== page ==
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Looking back on Charlotte's pro wrestling history

Looking back on Charlotte's pro wrestling history

Posted: Nov 17th 2017 By: Tom Sorensen

I heard from a lot of readers last week about ESPN’s 30 for 30 Ric Flair biopic, and about an interview I did with Flair and a column I wrote about him.

A theme emerged: Nostalgia. Readers warmly remember when wrestlers ruled both Charlotte and the bar at Bennigan’s near SouthPark.

In the 1980s, Charlotte looked more like Greensboro than it did Atlanta. I remember walking down Tryon St., and passing two older women. One said, “He must be a Yankee.”

I was just a guy with a place to go, as most of us now are.

The ‘80s belonged to wrestling. The NBA didn’t arrive until 1988, the NFL not until 1995, and in ’95 the Carolina Panthers played their home games in Clemson. From Charlotte, home games were a two-hour drive unless there was traffic, and there was always traffic.

Until the Charlotte Hornets brought the NBA to Charlotte, we had two major league sports – racing and wrestling. I know this is tough to believe for anybody who has moved to town in the last 20 or 30 years, but wrestling was major league.

The wrestlers belonged to the National Wrestling Alliance, and gathered at Jim Crockett’s studio off South Boulevard, on Briabend Drive. I wrote one column a week on the grapplers and met some compelling people, none of whom said, “no comment.”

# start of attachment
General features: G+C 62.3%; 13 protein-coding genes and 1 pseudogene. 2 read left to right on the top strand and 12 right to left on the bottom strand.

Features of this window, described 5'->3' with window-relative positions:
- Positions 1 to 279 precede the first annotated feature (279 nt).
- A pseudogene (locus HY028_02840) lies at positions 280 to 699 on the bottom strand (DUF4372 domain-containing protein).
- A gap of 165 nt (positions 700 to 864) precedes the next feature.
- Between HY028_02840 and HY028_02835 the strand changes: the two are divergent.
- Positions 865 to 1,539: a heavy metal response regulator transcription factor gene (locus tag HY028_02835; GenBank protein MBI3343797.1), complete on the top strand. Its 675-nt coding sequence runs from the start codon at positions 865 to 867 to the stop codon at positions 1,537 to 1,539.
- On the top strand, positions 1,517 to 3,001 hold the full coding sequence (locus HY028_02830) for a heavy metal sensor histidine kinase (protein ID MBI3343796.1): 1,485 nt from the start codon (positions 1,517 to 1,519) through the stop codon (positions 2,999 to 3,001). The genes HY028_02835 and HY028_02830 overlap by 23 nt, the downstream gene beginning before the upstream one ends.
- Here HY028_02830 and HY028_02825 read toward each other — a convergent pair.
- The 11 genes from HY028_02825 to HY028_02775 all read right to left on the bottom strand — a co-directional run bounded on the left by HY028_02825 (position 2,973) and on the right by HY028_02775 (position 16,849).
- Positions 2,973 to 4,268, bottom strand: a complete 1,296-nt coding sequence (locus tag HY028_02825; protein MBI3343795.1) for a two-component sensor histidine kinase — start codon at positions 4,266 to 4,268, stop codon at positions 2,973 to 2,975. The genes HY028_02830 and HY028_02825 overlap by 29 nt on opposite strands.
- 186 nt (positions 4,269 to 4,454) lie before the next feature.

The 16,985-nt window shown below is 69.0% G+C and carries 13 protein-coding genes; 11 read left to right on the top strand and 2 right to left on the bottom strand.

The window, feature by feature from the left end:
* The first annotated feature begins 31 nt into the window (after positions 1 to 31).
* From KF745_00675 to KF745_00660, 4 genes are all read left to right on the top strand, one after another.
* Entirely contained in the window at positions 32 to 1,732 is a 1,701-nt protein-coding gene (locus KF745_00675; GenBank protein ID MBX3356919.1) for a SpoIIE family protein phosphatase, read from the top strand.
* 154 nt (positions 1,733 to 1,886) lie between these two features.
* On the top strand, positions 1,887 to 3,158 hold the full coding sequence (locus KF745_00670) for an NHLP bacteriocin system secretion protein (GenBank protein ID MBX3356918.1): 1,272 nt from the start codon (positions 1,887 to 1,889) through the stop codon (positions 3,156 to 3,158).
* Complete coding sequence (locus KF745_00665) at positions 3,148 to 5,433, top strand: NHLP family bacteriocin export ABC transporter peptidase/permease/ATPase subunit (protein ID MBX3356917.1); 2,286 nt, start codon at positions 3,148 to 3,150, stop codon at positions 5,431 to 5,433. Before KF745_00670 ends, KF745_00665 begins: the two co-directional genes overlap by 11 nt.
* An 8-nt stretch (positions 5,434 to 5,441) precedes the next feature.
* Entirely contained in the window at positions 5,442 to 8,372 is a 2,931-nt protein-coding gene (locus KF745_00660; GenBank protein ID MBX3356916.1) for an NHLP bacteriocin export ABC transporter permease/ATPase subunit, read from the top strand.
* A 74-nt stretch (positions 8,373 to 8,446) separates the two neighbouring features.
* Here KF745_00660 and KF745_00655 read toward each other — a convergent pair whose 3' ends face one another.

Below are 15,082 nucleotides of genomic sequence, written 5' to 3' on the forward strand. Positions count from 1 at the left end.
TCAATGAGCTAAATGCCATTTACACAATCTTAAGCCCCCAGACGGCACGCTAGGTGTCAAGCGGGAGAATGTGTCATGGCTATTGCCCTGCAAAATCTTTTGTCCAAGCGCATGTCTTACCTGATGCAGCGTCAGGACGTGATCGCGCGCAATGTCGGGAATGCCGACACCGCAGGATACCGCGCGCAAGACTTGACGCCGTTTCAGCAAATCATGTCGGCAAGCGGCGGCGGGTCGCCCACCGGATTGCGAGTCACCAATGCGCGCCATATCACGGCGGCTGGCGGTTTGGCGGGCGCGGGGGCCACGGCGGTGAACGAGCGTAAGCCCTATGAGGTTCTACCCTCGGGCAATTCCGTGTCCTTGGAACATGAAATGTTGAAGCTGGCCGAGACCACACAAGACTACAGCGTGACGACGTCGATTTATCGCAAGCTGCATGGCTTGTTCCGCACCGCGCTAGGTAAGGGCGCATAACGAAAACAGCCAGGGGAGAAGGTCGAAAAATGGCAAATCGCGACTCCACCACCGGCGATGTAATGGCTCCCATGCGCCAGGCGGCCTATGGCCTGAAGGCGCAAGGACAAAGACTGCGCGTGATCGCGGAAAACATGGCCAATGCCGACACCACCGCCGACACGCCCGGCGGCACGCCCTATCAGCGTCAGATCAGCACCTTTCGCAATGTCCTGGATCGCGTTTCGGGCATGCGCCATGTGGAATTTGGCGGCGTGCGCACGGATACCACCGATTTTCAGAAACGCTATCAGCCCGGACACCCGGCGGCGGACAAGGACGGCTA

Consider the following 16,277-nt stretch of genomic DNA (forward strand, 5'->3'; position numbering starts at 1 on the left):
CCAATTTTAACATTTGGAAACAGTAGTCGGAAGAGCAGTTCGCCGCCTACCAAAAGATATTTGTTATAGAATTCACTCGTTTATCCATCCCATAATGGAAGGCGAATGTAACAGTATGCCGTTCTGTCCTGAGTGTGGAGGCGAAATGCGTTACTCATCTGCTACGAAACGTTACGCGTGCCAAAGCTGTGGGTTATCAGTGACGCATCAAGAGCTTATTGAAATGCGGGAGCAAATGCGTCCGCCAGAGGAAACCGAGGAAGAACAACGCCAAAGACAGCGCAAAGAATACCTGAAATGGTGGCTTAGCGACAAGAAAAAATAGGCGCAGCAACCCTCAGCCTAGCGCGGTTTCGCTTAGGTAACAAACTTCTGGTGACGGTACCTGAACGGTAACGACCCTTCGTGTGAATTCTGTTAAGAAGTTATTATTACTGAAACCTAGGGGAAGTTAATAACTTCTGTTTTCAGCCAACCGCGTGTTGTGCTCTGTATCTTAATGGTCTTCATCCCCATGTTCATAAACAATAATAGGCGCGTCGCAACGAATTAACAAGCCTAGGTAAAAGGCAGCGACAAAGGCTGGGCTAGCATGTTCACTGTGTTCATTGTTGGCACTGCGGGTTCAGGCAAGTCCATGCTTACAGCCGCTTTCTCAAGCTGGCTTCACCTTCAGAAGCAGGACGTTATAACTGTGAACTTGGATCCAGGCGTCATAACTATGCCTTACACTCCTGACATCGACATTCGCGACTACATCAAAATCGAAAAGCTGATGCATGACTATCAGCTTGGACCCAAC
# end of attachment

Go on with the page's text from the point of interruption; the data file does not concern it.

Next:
Well, there was one guy, a space alien, who spoke no known language. But when I asked questions, sounds came out of his mouth. He tried.

Many of the wrestlers chose to meet me at Bennigan’s next to the Burger King on Sharon Road. This was a time before wine bars and microbreweries, before apartment complexes with yoga, dog parks, valet dry cleaning and fire pits. Back then your apartment was upscale if it offered walls and a ceiling.

The wrestlers were a big deal. Yes, they were jet riding. They also were autograph signing. Fans loved and hated their grapplers. Ric Flair was the best of them, but there were so many other great ones, including Ricky “The Dragon” Steamboat, Dusty Rhodes and Abdullah the Butcher.

One of my favorites was the Boogie Woogie Man, Jimmy Valiant. I sat down with Jimmy for a column and asked him how old he was. He said, “Thirty-three.”

Jimmy clearly wasn’t 33. He clearly was way beyond 33.

I said, “You can’t be 33.”

“I can’t?”

“You can’t.”

Jimmy thought for a minute and then for another minute as we sat across from each other, silence filling the room.

“I’m 34,” he said.

 

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